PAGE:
Outdoor Enthusiasts will Love Campbell River, BC
Campbell River is the third largest city on Vancouver Island and is literally surrounded by nature. It sits on the 5oth parallel about a 3 hour drive north from Victoria. The waters of the Discovery Passage separate it from the mainland whose majestic mountains form a spectacular backdrop. For the outdoor lover, Campbell River has an abundance of things to do during the warmer months, including hiking, biking, boating, camping, eco-adventures and internationally renowned salmon fishing. During the winter, there is skiing at nearby Mount Washington. For those less inclined to outdoor adventure there is fine dining, boutique shopping, resorts, museums and golfing.
Hiking & Outdoor Attractions
Elk Falls Provincial Park Day Use Area
Some of the attractions you’ll definitely want to check out include the Elk Falls Provincial Park Day Use Area. There are some easy walking trails and a spectacular 25-metre waterfall that gives this park its name. Hiking trails also lead to other areas in the park, which is home to the only significant stand of old-growth Douglas fir north of MacMillan Provincial Park.
There are numerous parks around Campbell River, including Baikie Island Nature Reserve and Dick Murphy Park on “The Spit, both are very close to downtown and have some easy level paths to walk.
The section of Campbell River along the road leading to Elk Falls Provincial Park is very popular with fisherman seeking salmon and steelhead. Another very popular fishing destination is Discovery Fishing Pier located in the heart of downtown Campbell River at Fisherman’s Wharf. As well, many of the local lakes are stocked with rainbow, cutthroat and Dolly Varden trout.
There are numerous commercial RV parks in the area including Salmon Point Resort just south of town and the Thunderbird RV Park Resort right on the water near downtown Campbell River. If you are into more wilderness camping, there is nearby Elk Falls Provincial Park and the lakes region is also not far away and includes lower Campbell Lake, and Upper Campbell Lake. Good logging roads provide access to a large number of Forest Service Recreation Sites. Just be warned that during the summer months they can fill up quickly.
Campbell River Museum
The Campbell River Museum is a real treasure which includes a spectacular interactive exhibit showcasing a First Nations mask display. You will also see a working logging steam donkey, logger’s cabin, replica of the Willow’s Hotel and history of commercial fishing in the area. They also have a theatre room showing the film footage of the legendary explosion of “Ripple Rock” in 1958. Well worth the $8.00 admission fee.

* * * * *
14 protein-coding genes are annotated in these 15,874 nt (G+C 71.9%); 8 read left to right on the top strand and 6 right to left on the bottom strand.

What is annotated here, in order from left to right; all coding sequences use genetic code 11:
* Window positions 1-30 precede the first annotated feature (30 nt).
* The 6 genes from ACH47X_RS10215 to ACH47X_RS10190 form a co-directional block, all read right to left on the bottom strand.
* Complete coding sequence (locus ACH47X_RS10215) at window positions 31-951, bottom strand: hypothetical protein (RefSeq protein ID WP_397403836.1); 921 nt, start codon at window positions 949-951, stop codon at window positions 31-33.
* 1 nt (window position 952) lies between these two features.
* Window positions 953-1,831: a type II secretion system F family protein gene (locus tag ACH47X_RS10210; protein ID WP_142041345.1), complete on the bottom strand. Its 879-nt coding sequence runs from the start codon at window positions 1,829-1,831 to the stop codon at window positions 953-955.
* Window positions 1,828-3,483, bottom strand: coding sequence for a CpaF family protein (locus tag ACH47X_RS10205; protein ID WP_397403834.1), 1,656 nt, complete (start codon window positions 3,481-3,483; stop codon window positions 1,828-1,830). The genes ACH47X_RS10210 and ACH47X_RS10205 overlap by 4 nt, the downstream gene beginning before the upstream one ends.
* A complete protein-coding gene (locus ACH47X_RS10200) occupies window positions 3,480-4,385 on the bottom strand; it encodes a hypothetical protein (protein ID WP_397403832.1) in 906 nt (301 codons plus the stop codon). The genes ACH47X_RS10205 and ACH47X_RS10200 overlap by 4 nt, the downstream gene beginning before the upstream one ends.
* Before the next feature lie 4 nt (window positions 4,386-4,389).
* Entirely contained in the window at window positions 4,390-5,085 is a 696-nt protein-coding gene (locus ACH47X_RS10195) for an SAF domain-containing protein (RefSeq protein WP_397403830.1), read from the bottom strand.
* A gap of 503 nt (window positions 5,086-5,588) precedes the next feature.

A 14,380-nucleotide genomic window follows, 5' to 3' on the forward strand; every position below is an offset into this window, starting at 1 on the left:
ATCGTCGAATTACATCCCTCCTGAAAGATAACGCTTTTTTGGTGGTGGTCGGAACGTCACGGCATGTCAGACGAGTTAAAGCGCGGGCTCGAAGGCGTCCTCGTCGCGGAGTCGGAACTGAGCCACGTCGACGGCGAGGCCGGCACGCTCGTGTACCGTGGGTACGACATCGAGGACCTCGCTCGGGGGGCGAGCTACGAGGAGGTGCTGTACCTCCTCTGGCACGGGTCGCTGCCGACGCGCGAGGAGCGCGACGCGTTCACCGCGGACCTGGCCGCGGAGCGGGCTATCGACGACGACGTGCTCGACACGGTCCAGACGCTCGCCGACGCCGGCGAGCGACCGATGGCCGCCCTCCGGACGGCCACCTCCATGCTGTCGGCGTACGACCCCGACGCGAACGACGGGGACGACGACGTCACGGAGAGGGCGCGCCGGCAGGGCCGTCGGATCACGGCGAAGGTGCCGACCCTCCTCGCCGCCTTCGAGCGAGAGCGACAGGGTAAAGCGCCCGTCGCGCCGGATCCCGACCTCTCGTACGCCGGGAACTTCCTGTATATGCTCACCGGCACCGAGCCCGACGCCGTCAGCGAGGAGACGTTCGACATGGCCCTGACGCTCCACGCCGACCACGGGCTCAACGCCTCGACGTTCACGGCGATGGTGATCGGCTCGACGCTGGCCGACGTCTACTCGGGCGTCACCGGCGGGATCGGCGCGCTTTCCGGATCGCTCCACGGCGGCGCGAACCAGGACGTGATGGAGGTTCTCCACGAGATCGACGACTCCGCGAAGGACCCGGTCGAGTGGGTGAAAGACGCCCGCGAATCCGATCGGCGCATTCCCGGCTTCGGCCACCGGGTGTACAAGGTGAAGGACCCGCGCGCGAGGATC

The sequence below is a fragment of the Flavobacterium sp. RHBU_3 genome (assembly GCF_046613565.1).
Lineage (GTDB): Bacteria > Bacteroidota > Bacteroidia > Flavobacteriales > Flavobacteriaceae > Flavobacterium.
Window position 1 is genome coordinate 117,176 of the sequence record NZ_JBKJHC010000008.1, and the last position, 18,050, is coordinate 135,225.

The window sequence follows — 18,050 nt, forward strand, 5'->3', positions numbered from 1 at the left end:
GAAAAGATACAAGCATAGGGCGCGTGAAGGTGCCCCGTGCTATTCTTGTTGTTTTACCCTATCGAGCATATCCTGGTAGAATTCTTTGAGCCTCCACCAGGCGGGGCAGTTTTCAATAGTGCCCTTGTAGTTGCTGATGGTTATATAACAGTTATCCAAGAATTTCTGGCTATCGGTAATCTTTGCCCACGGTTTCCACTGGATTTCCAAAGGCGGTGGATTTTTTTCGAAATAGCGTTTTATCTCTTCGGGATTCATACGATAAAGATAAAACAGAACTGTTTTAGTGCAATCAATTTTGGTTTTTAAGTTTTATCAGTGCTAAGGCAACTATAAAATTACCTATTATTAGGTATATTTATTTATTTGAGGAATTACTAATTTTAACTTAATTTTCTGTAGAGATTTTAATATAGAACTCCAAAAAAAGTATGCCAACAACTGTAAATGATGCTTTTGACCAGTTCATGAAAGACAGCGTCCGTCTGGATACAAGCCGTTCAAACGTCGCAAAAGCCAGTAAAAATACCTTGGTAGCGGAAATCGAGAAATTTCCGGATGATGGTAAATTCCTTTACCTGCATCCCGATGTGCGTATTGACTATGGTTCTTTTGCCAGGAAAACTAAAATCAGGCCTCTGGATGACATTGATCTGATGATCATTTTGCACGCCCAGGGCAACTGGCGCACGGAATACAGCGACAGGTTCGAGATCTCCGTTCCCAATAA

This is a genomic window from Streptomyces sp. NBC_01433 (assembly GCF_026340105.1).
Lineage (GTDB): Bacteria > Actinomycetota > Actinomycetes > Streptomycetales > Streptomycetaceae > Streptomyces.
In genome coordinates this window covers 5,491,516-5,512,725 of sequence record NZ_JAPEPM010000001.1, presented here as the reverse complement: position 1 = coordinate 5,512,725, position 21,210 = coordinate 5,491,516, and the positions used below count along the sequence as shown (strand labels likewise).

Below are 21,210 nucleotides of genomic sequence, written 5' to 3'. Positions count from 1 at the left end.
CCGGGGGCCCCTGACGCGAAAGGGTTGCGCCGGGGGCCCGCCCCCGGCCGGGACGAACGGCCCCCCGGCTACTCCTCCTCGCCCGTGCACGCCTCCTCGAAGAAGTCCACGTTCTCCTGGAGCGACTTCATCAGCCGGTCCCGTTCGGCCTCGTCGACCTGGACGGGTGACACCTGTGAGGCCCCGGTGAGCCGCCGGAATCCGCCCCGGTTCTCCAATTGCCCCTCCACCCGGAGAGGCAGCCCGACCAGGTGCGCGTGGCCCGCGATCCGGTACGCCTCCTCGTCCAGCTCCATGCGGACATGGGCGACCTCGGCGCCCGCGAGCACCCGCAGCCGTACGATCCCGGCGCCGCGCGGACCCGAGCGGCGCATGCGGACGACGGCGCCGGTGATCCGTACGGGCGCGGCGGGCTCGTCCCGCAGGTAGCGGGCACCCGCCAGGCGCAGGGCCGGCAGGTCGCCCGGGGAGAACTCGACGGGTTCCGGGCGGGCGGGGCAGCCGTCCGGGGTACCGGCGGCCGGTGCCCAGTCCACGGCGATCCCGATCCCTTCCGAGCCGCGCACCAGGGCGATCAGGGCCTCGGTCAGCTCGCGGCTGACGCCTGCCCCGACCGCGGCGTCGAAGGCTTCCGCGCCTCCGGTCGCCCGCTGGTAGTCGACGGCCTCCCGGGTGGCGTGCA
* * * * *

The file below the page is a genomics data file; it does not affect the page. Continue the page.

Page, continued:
Maritime Heritage Centre
Maritime Heritage Centre at Fisherman’s Wharf is home to BCP45, the only known example of a wooden seiner in its original configuration still in existence. This is a class of vessel intimately associated with the commercial west coast fishery during the 20th century and has all but disappeared from use. Canadians may remember seeing an image of the BCP45 on the Canada five dollar bill from 1972 to 1986. The fully restored BCP45 is now a designated National Historic Site.
You’ll find fine examples of First Nation’s art all over Campbell River, but make sure you check out the mask exhibit and other artifact exhibits at the Campbell River Museum.
The Campbell River Art Gallery in downtown Campbell River has two exhibition spaces that features work by mid-career and senior contemporary artists, with exhibitions changing every five to six weeks throughout the year. Exhibited work includes painting, sculpture, drawing, glass, metal, video, fibre art, multi-media, ceramics, photography and more.
Shopping & Dining
Colourful crosswalks, sculptures, restaurants, including a craft brewery, and boutique shopping await you downtown. In fact, the whole downtown waterfront is an wonderful area to explore with Fisherman’s Wharf, which includes the Maritime Heritage Centre, the Campbell River Museum and Discovery Pier. You will find parks, walkways and informational plaques about the history of Campbell River.